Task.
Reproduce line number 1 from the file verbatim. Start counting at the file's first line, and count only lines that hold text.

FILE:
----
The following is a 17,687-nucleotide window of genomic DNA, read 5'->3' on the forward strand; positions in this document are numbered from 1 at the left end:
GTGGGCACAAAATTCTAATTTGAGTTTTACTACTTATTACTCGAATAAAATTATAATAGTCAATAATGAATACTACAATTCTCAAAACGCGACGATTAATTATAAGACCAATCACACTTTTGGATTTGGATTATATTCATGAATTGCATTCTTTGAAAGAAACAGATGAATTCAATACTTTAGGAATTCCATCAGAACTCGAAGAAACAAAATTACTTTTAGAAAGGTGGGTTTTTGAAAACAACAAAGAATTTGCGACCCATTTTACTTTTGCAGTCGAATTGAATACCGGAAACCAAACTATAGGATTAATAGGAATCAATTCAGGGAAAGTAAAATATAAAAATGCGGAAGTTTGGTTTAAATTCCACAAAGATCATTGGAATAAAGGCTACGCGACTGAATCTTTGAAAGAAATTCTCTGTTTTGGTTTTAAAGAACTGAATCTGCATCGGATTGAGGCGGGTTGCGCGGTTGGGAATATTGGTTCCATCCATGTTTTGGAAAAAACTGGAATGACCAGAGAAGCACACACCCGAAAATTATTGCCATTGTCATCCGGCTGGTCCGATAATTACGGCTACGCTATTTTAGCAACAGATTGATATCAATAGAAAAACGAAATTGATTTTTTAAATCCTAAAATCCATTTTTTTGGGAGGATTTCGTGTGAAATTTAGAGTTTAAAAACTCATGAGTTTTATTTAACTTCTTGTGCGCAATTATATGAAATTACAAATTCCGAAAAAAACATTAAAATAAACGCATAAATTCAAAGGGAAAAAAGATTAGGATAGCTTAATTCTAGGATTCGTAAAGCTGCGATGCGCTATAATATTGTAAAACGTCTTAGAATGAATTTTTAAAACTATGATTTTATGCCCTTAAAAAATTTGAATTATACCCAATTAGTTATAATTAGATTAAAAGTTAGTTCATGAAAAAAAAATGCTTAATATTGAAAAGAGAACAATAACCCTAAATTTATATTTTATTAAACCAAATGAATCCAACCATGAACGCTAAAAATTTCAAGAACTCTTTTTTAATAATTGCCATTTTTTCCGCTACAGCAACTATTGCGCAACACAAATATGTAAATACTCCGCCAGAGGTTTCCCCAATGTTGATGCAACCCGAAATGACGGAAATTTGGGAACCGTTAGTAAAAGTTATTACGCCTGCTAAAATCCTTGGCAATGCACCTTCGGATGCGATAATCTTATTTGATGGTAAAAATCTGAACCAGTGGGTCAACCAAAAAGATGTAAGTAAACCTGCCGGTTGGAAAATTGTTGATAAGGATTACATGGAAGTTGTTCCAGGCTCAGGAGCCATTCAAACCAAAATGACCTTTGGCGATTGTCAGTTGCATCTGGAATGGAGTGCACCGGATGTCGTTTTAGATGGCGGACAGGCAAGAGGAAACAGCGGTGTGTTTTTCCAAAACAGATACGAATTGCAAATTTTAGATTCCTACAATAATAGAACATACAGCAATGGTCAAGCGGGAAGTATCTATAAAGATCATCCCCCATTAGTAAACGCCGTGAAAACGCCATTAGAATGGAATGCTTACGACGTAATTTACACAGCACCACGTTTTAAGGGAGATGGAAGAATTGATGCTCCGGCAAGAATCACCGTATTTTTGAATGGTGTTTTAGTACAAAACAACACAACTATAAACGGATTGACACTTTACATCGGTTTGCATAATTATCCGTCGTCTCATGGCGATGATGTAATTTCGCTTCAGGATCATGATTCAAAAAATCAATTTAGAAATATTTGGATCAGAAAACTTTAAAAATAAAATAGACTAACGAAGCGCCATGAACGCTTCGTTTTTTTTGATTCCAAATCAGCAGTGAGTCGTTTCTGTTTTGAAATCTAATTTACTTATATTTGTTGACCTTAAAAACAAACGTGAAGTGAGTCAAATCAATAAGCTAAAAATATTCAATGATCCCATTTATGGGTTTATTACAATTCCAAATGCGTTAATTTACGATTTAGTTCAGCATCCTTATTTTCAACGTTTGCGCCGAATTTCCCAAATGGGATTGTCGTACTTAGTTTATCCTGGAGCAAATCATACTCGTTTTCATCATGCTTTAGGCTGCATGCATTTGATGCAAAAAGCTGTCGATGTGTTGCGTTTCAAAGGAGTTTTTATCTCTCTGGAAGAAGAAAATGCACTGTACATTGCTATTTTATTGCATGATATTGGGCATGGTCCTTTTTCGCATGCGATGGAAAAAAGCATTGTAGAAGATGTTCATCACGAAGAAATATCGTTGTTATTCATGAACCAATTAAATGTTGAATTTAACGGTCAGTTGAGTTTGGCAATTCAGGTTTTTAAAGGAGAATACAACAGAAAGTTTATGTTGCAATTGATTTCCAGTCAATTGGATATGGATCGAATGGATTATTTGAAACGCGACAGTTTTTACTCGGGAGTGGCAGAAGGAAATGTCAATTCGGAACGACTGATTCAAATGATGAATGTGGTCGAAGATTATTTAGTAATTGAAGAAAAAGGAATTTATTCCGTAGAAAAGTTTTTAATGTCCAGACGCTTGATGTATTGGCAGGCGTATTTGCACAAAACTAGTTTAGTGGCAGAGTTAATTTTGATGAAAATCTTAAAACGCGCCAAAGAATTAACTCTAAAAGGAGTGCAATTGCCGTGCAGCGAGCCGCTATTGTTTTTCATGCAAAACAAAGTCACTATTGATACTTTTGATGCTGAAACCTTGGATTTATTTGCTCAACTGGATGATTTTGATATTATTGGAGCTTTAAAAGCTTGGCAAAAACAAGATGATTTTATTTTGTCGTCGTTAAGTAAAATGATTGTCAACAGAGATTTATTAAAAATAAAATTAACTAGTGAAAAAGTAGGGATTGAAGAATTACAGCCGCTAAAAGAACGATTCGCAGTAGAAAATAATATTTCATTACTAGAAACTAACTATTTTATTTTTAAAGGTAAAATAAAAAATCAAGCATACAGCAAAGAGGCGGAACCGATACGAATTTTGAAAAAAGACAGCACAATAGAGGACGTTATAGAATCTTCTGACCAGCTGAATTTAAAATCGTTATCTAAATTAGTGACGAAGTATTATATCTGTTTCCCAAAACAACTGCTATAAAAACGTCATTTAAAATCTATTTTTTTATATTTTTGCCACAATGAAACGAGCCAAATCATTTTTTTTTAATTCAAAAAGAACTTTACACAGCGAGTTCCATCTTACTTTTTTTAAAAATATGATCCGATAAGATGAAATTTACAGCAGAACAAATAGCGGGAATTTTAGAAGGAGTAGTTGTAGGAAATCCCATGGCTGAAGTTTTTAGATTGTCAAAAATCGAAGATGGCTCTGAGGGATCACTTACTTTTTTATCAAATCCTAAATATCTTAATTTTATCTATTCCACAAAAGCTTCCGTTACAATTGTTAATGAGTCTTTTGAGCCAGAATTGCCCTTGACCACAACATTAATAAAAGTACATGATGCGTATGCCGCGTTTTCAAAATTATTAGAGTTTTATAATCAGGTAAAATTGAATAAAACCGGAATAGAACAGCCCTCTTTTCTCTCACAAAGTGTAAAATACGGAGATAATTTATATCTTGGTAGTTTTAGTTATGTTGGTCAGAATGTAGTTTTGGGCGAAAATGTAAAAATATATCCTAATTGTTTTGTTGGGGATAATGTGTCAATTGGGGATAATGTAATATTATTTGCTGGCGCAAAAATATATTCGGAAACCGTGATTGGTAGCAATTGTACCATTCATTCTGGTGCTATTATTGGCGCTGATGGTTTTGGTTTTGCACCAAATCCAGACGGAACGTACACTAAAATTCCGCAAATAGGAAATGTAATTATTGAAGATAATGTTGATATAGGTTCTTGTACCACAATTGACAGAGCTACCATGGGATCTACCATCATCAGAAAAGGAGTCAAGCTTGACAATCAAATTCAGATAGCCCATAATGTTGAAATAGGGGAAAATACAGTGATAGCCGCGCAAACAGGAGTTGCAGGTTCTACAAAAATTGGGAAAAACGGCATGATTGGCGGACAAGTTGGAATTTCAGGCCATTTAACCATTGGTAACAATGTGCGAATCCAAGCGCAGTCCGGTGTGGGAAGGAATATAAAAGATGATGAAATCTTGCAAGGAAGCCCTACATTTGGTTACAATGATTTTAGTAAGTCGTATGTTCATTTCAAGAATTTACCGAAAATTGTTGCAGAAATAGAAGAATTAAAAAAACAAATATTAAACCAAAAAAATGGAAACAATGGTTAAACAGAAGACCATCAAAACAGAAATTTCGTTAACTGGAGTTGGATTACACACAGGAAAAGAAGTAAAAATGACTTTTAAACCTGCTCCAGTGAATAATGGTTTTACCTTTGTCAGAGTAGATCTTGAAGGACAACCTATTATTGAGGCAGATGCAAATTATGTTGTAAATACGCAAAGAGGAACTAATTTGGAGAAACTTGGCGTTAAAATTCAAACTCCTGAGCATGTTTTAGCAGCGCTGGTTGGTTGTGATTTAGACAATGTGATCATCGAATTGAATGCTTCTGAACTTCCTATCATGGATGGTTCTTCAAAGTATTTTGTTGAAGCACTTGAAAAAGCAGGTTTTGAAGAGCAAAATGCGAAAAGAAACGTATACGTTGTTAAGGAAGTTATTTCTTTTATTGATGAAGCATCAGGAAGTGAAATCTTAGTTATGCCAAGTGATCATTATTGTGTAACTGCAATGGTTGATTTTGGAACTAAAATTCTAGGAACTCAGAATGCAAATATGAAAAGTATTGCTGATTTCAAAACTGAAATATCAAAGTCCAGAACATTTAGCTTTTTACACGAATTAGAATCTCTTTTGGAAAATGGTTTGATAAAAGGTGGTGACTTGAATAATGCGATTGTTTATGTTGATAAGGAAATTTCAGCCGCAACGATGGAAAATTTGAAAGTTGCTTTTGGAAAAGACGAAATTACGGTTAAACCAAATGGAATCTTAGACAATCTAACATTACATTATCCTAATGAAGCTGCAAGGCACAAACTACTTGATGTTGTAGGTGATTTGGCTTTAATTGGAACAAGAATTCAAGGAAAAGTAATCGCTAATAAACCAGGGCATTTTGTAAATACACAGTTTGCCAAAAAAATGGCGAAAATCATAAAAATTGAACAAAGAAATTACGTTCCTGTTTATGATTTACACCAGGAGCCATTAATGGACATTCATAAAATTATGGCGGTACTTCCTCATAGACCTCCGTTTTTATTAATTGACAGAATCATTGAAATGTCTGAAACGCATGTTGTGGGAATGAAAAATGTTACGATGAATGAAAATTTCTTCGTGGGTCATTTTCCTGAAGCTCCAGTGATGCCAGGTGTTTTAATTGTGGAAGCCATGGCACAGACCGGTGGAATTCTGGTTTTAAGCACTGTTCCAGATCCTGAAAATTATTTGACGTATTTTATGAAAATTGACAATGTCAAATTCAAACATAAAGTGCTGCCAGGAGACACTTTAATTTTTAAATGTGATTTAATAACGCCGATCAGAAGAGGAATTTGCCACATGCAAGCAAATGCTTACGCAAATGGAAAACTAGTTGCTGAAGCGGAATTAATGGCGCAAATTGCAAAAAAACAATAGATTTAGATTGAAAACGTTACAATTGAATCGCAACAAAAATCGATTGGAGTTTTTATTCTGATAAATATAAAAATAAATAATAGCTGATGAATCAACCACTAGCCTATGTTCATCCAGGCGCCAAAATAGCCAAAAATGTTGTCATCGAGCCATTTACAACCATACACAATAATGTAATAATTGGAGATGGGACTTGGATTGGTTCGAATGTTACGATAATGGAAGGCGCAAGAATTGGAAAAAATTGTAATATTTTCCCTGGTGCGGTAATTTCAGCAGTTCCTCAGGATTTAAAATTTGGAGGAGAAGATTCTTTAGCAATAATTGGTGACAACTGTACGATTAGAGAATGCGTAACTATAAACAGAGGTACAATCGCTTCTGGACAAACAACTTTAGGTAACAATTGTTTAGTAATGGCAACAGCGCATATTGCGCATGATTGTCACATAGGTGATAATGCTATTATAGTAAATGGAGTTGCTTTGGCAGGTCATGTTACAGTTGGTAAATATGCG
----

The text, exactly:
The following is a 17,687-nucleotide window of genomic DNA, read 5'->3' on the forward strand; positions in this document are numbered from 1 at the left end: